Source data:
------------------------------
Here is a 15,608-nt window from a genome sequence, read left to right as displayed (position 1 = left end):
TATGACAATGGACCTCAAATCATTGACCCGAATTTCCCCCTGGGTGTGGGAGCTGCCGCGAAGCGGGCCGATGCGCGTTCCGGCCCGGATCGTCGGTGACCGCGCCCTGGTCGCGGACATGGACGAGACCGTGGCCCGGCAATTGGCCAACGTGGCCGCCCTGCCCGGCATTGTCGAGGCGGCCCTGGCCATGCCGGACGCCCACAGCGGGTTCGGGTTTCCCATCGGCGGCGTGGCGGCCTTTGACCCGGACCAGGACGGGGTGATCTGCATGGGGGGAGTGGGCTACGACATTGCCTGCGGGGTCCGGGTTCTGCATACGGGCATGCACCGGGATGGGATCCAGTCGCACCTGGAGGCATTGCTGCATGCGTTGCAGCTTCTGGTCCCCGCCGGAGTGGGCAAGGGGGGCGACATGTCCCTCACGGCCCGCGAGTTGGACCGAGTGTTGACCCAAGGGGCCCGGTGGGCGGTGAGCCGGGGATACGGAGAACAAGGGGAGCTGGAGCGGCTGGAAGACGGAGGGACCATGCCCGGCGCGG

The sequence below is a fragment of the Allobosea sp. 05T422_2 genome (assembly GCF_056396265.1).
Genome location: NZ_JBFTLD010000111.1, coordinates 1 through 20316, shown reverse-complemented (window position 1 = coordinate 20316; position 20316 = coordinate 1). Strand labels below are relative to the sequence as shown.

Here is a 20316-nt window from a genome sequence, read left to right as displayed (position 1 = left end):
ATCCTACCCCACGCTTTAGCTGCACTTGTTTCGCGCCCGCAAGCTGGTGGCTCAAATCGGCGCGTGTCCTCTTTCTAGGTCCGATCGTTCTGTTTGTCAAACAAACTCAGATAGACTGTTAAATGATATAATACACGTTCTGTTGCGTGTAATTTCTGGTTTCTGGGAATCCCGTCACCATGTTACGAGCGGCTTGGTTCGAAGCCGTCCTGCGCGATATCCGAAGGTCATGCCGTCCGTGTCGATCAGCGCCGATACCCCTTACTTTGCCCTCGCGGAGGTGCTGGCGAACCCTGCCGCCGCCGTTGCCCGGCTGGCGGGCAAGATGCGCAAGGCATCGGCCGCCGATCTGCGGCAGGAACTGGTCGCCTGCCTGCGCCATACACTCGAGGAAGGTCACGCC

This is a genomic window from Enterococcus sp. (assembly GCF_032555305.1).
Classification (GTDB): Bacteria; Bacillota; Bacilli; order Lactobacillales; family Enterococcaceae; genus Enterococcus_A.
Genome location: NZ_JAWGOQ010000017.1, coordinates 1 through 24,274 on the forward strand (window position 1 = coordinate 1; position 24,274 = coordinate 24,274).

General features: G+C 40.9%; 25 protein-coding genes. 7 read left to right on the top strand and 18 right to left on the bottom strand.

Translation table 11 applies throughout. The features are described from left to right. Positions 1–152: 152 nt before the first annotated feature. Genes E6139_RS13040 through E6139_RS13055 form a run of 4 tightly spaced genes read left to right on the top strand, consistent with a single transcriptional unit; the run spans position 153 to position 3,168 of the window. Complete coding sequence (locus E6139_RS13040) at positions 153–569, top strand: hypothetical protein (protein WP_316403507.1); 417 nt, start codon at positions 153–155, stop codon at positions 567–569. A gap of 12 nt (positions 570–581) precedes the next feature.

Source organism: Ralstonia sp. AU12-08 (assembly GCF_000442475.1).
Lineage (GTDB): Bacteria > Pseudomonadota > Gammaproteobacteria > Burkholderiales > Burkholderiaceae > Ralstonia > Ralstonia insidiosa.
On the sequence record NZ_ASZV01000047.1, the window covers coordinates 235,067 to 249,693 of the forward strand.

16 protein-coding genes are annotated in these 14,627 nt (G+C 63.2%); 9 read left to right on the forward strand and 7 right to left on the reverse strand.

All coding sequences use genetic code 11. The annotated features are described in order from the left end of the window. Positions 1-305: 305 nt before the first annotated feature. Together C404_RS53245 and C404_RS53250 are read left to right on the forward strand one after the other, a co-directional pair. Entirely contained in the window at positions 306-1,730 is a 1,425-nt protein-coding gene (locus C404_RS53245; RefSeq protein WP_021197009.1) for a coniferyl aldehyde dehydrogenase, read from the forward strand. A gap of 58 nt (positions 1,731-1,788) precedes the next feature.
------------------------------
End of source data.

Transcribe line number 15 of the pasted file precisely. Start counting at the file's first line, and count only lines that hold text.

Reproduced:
16 protein-coding genes are annotated in these 14,627 nt (G+C 63.2%); 9 read left to right on the forward strand and 7 right to left on the reverse strand.